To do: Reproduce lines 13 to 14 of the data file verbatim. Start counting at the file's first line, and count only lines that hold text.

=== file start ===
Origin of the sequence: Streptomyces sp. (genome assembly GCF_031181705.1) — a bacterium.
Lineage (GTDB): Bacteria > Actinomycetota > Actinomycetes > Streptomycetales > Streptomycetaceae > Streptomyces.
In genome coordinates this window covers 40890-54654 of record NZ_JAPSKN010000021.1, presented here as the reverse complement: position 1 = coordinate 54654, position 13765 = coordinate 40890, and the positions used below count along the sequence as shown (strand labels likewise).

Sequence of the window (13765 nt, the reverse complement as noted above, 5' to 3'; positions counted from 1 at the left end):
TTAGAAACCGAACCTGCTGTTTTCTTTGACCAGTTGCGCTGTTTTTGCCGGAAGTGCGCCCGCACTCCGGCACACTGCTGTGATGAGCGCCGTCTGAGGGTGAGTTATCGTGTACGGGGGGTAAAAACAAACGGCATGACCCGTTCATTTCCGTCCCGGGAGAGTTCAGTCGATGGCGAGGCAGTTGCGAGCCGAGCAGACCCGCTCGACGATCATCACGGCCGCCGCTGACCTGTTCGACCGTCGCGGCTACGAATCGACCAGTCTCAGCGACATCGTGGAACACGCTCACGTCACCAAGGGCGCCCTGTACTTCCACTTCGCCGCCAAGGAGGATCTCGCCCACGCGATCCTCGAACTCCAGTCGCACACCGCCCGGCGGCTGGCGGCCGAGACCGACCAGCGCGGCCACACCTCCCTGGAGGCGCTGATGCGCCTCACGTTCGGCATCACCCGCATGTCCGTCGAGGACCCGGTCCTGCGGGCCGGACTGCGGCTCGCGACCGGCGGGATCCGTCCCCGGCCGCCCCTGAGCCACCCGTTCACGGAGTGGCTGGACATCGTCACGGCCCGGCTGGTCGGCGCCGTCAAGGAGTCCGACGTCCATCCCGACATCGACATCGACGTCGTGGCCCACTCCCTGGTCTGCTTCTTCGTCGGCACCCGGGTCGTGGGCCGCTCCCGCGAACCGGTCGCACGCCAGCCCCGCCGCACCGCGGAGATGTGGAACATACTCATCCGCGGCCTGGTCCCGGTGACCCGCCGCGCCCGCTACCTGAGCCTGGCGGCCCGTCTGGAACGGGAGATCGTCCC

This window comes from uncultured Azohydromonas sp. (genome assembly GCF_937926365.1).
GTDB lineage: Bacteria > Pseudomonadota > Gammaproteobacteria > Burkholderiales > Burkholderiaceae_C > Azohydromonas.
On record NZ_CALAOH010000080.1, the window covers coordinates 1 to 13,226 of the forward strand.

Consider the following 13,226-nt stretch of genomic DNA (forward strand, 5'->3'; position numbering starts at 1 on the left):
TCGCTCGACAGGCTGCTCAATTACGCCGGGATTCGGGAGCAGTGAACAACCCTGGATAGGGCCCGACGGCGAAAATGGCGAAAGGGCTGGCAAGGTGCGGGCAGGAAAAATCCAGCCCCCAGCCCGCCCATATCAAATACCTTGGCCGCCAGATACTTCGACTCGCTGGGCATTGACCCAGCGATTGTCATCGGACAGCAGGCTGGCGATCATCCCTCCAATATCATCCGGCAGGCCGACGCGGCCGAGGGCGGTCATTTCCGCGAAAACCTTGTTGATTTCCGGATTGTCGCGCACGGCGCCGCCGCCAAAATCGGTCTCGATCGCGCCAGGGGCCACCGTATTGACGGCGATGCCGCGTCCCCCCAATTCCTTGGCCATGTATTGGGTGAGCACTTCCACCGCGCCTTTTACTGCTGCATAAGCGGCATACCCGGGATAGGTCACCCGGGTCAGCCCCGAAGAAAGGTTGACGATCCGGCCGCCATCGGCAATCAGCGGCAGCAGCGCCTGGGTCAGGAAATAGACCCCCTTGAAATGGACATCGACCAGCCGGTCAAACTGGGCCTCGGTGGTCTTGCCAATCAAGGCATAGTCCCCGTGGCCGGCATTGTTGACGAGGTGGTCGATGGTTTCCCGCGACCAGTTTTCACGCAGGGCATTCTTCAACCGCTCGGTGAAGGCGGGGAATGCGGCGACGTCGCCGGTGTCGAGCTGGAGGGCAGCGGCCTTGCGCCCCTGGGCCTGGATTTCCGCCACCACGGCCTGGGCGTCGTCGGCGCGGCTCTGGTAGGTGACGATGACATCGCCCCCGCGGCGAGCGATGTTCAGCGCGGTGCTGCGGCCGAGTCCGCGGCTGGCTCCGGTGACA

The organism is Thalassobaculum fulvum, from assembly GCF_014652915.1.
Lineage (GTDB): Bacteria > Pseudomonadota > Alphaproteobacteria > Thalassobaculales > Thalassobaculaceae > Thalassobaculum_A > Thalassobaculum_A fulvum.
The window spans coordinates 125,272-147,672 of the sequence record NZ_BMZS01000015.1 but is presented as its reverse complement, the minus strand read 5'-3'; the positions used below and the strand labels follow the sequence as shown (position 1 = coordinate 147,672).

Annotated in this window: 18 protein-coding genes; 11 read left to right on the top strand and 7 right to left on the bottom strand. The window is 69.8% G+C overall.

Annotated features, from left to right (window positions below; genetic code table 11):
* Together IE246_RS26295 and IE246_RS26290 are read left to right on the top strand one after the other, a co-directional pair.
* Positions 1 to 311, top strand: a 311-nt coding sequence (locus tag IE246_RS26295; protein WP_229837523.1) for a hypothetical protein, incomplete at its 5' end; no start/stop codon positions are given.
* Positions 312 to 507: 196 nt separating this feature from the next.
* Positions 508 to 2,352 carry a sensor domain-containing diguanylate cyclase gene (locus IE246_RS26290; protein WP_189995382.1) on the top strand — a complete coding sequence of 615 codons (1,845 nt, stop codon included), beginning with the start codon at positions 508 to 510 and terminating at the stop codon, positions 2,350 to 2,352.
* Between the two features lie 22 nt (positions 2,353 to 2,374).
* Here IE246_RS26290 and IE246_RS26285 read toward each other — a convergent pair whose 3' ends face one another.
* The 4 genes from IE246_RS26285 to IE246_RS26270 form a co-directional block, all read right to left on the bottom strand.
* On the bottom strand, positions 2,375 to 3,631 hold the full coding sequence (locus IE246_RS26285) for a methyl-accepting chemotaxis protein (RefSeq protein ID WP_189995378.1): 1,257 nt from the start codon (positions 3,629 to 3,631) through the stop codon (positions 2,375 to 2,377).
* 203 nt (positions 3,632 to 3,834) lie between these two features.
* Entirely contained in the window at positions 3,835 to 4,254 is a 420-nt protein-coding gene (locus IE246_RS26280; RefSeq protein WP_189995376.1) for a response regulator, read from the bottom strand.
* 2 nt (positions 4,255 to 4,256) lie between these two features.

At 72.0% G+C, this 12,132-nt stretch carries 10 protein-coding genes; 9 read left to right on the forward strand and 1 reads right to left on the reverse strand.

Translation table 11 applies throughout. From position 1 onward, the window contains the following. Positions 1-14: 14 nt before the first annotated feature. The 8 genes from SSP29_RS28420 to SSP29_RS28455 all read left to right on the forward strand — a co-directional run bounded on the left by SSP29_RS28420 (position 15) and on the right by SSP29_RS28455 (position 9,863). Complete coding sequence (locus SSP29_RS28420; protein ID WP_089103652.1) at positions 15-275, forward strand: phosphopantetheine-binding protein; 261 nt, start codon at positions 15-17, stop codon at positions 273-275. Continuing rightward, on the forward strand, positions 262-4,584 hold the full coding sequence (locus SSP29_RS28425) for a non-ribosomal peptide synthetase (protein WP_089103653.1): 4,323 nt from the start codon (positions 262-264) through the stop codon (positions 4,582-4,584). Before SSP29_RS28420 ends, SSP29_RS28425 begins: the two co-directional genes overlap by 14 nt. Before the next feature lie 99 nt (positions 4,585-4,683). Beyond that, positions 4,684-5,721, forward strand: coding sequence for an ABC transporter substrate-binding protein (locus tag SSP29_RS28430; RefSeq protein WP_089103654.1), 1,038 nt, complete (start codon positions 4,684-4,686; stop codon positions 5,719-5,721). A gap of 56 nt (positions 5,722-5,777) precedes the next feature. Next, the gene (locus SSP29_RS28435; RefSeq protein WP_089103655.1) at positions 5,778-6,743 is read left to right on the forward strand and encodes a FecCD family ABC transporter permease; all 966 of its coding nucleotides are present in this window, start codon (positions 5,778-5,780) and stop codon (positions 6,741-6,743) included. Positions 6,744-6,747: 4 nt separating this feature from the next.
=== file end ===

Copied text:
The window spans coordinates 125,272-147,672 of the sequence record NZ_BMZS01000015.1 but is presented as its reverse complement, the minus strand read 5'-3'; the positions used below and the strand labels follow the sequence as shown (position 1 = coordinate 147,672).

Annotated in this window: 18 protein-coding genes; 11 read left to right on the top strand and 7 right to left on the bottom strand. The window is 69.8% G+C overall.